Maitland: State, Trust and Corporation

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Cambridge University Press, Nov 13, 2003 - History - 136 pages
The essays collected in State, Trust and Corporation contain the reflections of England's greatest legal historian on the legal, historical and philosophical origins of the idea of the state. All written in the first years of the twentieth century, Maitland's essays are classics both of historical writing and of political theory. They contain a series of profound insights into the way the character of the state has been shaped by the non-political associations that exist alongside it, and their themes are of continuing relevance today. This is the first new edition of these essays for sixty years, and the first of any kind to contain full translations, glossary and expository introduction. It has been designed to make Maitland's writings fully accessible to the non-specialist, and to make available to anyone interested in the idea of the state some of the most important modern writings in English on that subject.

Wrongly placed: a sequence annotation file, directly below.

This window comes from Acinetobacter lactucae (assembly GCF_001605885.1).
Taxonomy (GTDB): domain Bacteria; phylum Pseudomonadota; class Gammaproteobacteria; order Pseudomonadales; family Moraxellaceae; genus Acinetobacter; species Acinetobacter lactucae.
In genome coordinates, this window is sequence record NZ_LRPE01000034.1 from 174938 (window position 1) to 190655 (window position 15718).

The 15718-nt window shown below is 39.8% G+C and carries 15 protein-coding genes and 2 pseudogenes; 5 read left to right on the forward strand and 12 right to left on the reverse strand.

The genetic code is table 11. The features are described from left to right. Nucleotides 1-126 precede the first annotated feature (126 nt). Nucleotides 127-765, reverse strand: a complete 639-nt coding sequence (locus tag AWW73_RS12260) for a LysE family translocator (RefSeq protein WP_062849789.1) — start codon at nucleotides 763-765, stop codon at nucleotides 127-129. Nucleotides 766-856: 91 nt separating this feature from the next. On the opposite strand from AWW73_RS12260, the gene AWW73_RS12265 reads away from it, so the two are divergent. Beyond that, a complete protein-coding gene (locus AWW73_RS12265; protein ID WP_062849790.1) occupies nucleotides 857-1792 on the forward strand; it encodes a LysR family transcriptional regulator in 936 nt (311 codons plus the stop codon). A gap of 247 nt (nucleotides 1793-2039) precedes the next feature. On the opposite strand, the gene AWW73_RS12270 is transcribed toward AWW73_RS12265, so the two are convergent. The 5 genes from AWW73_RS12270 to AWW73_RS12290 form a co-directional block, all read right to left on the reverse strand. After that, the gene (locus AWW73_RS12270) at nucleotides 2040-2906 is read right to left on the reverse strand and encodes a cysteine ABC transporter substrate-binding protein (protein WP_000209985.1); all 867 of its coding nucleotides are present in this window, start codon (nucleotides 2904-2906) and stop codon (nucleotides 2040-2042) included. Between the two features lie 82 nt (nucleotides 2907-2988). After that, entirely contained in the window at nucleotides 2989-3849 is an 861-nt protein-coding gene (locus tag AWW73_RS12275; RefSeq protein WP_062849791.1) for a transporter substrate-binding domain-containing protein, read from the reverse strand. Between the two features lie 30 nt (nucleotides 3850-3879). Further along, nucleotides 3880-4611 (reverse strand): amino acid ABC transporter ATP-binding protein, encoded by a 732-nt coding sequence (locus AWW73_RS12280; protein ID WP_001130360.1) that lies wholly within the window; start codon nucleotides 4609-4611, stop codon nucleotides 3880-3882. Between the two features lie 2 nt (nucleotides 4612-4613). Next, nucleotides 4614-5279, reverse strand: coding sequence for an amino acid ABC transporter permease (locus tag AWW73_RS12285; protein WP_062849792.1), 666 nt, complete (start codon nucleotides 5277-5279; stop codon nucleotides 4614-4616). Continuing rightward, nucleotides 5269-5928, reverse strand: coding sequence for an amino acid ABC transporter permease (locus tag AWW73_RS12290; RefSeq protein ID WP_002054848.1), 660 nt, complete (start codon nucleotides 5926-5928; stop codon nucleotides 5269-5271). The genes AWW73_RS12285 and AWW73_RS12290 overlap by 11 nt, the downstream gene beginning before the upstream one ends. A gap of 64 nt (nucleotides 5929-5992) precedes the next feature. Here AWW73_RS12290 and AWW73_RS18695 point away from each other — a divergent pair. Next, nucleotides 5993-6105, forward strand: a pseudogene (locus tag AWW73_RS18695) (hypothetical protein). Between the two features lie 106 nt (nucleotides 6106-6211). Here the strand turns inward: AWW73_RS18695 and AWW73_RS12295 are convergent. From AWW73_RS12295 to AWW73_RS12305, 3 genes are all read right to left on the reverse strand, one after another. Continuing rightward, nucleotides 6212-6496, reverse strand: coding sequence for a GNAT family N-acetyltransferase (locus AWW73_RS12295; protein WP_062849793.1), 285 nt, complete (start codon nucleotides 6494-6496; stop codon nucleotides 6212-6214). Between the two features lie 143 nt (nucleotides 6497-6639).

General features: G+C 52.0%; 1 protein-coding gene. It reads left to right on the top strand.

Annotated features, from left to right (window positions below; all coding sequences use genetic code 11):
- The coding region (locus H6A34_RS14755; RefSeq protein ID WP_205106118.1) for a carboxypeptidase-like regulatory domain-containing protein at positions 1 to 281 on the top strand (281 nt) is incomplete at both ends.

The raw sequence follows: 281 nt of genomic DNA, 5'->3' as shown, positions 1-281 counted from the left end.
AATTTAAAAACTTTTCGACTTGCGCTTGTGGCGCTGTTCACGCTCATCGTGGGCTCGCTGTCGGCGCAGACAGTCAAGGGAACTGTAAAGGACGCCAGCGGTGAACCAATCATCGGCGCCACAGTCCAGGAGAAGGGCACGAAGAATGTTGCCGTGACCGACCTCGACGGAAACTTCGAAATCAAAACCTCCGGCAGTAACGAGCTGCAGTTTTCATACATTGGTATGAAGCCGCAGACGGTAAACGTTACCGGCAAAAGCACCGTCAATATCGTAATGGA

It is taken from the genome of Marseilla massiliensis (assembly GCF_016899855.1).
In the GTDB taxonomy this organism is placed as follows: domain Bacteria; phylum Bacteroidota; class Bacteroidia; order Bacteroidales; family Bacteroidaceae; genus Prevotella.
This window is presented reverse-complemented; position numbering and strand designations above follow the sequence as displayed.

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1 The Corporation Sole
2 The Crown as Corporation
3 The Unincorporate Body
4 Moral Personality and Legal Personality
Trust and Corporation

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About the author (2003)

Frederic William Maitland (1850-1906): late Downing Professor of the Laws of England in the University of Cambridge, arguably the greatest of all British historians, and a major voice in political theory.

David Runciman is a university Lecturer in Political Theory at the University of Cambridge and author of Pluralism and the Personality of the State (Cambridge University Press, 1997).

Magnus Ryan is a lecturer in Late Medieval Studies at the Warburg Institute, London, and a Fellow of All Souls College, Oxford.